In this issue
Europe: Solar Keymark Network to Improve Complaint Procedures

IEA SHC: Task 56 Kick-Off Meeting on Building Integrated Solar

Bulgaria: Prisoners Make Solar Water Heaters in Sofia

Lesotho, Mozambique and Zimbabwe: Solar Thermal Policies under Development

China: “Now we should concentrate on technological progress and new applications in industry and agriculture”
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Solar district heating on the rise with huge potential in Europe

Dear Solarthermalworld.org Reader, 

 

23 new and upgraded solar district heating systems above 350 kWth (500m²) started operating in 2015. Their total capacity: 190 MWth. Denmark continued to dominate the European solar district heating market as in previous years. Last year, only three plants were located outside of the smallest of the Scandinavian countries – one in Austria, one in Italy and one in Sweden. According to the statistics compiled by Jan-Olof Dalenbäck from the Chalmers University of Technology, there were around 200 collector fields feeding into district or block heating networks across Europe. The map above from the study Heat Roadmap Europe 2050 - Second pre-study for the EU27 shows the huge potential of district heating plants in Europe – most of them have made no use of solar yet. Good news came from Germany and Spain: After several years without any new larger installations, several fields above 2,000 m² were announced in these two countries. 

 

Have a good read

The Editorial Team

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Europe: Solar Keymark Network to Improve Complaint Procedures
by Bärbel Epp

The Solar Keymark Network has decided to establish a working group in order to revise and improve the complaint procedures and put them into one document, as they have so far been described in several different papers. This move is deemed necessary because at the end of 2015 – for the first time since the Solar Keymark label was launched – several complaints were submitted to one of the empowered certification bodies. In brief, the experts criticised that the heat loss coefficients c1 in certain Solar Keymark Certificates were too low and together with the unusual high c2 values, they led to an overvalued collector yield at 50 °C.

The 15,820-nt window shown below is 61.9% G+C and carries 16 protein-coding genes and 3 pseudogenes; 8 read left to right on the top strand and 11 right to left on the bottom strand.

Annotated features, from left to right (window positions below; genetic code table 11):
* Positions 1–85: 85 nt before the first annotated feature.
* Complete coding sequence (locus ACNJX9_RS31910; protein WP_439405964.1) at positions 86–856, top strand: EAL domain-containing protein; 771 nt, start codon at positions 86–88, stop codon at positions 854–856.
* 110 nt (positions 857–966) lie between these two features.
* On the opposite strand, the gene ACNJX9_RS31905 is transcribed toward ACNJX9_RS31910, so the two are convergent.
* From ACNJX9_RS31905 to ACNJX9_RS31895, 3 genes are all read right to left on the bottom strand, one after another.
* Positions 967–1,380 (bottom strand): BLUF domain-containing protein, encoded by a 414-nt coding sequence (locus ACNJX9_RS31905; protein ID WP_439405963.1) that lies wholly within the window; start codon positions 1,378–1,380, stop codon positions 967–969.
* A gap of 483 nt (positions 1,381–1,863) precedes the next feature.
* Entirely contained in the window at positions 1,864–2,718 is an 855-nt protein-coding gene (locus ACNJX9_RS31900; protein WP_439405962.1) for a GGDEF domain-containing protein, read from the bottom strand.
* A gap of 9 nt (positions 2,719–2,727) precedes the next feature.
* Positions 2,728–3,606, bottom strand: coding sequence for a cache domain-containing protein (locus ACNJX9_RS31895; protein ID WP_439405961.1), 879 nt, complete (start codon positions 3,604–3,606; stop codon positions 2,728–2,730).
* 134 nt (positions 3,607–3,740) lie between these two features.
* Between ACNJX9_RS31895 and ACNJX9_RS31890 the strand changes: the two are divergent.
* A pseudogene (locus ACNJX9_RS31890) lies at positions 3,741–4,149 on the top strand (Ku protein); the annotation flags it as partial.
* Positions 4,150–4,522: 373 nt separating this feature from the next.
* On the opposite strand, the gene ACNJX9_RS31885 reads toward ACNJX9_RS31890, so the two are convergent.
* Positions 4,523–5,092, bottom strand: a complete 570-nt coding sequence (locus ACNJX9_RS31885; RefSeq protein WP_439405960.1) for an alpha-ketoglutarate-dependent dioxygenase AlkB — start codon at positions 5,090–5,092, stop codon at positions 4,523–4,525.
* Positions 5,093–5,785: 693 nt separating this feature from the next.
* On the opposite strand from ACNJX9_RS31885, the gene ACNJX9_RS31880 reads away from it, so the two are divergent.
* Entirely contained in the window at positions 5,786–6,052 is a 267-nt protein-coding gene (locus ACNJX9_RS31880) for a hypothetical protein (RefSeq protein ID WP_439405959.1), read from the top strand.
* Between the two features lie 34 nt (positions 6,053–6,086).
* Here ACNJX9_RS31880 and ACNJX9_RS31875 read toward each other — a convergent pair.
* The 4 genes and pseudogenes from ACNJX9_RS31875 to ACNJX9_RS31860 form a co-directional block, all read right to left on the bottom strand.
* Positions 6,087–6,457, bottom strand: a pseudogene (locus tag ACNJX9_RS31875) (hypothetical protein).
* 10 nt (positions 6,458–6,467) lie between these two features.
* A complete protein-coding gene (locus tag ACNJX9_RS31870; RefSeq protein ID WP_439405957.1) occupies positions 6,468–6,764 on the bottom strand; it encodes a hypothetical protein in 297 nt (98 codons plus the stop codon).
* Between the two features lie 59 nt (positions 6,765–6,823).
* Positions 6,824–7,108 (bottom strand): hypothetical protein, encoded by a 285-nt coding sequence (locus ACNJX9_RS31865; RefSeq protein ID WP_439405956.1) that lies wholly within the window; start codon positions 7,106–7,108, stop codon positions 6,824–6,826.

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IEA SHC: Task 56 Kick-Off Meeting on Building Integrated Solar
by Bärbel Epp
 

Almost 30 experts from 25 partner organisations met in Bolzano, Italy, on 21 and 22 March for the kick-off meeting of IEA SHC Task 56, Building Integrated Solar Envelope Systems for HVAC and Lighting. The overall goal of the task is to find out “why some ways of solar integration do work, while others don’t,” as the Task Operating Agent and Coordinator of the Sustainable Heating and Cooling Systems research team at Italian institute EURAC, Roberto Fedrizzi, put it – and, of course, to find measures to improve solar technology integration into façades and roofs.

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Bulgaria: Prisoners Make Solar Water Heaters in Sofia
by Frank Stier

When it comes to renewable energies policy, Bulgaria is certainly not the most progressive country in Europe. So what GE Prisons Production did was an even more notable endeavour: The government-owned company established a so-called Green Plant on the premises of the Sofia Central Prison to manufacture solar water heaters. The Bulgarian-Norwegian cooperation project had already been presented to the public in November 2015, but production hasn’t started yet, due to delay with the certification of the products.

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Lesotho, Mozambique and Zimbabwe: Solar Thermal Policies under Development
by Bärbel Epp
 

A growing number of countries in Southern Africa follow the example of South Africa and Namibia to set targets and discuss regulations for an increased deployment of solar water heaters. The reasons are the acute power shortages and the fact that residential households spend 60 % of their electricity on hot water preparation when they use an electric geyser. Lesotho and Zimbabwe launched national strategies in September 2015 to ban electric geysers and Mozambique’s Science and Technology Ministry confirmed the target of installing 0.1 m² collector area per capita by 2030, as had been defined in the Solar Thermal Technology Roadmap for Zimbabwe in November 2015.

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China: “Now we should concentrate on technological progress and new applications in industry and agriculture”
by Bärbel Epp

Last year’s decline in the Chinese solar thermal market was greater than expected: Statements by the Chinese Solar Thermal Industry Federation (CSTIF) during the annual assembly in Suzhou, Jiangsu, in November 2015, indicated that around 43.5 million m² had been newly installed in 2015 – 17 % less than in the previous year. Back in October 2015, solar thermal analyst Hongzhi Cheng expected the market only to drop to 50 million m². The annual industry meeting gathers hundreds of industry stakeholders in a different city every time, and it is organised by CSTIF in cooperation with the China Association of Rural Energy Industry (CAREI).

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NEWS TICKER
Crimea: Plans to Establish New Collector Production
Poland: Two More Public Hospitals to Get Collector System
India: Hybrid Solar Heat Pump System Brings Power Consumption down by a Factor 10 on sunny days
Great Britain: Solar thermal proposed to exit the Renewable Heat Incentive scheme
Cuba: Solar Water Heating Could Reduce Pressure on Power Grid
Smart Heat: Ruvi Solar Highlights Customer Experience
India: Union Budget for 2016/2017 Has New Frame Conditions – For Better or Worse
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